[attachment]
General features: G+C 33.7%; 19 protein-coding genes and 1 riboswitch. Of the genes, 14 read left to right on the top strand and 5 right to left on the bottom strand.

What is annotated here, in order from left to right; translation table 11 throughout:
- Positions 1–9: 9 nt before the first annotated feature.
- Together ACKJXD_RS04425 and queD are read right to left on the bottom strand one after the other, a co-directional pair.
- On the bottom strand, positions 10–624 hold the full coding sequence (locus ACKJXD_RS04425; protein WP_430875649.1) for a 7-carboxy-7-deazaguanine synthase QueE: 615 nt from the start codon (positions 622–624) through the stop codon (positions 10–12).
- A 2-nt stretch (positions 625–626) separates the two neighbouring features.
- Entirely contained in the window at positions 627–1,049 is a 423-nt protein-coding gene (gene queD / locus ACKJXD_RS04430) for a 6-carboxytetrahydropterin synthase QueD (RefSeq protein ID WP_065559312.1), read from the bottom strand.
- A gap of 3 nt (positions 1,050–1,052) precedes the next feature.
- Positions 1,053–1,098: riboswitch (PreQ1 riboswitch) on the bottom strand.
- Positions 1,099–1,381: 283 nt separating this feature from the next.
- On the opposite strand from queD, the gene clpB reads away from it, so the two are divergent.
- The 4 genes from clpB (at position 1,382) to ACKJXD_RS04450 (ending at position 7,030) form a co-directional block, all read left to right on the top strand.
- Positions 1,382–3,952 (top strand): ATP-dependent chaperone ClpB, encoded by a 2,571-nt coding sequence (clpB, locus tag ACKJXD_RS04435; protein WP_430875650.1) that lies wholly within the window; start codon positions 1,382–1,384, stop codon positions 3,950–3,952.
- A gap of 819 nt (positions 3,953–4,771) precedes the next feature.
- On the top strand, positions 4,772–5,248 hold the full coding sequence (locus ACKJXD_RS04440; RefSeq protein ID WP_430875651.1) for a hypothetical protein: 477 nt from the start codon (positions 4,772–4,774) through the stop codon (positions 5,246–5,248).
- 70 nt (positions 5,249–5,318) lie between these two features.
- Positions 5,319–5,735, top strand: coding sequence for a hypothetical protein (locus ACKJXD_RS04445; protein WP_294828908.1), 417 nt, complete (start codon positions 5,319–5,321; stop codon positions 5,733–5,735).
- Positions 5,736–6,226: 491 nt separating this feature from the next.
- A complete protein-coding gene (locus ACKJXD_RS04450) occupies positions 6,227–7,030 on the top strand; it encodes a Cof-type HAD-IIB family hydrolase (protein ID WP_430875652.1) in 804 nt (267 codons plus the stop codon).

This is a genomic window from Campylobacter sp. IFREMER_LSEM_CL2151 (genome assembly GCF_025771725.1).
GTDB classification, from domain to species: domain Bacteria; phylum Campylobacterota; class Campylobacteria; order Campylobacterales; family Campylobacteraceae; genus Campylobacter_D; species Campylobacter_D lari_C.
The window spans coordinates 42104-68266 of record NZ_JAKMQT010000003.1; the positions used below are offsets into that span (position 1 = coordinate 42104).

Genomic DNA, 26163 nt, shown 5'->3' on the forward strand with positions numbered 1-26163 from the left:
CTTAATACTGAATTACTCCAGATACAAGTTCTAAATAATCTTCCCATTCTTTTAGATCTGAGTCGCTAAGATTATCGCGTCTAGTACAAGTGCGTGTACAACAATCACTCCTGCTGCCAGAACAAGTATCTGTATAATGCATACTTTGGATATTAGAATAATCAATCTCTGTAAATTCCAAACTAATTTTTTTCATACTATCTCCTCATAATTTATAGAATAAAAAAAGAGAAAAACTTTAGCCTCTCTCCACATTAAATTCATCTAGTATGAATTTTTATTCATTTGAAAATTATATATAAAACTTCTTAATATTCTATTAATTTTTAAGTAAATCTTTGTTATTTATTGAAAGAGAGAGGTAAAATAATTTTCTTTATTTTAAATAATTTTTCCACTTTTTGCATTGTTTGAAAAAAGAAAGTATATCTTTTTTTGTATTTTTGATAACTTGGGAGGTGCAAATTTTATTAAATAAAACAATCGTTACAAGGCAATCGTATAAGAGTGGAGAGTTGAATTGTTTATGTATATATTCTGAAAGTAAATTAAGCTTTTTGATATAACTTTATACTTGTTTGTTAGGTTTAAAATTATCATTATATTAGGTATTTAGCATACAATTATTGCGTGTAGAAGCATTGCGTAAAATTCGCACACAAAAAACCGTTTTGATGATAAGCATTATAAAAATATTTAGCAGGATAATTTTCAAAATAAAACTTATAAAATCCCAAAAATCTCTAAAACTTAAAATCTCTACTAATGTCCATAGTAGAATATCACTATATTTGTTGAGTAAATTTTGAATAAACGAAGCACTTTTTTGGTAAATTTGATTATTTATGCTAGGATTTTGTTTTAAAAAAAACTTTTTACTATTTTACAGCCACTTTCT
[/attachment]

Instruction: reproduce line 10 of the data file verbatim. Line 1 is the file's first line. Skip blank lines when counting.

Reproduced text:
- Positions 1,099–1,381: 283 nt separating this feature from the next.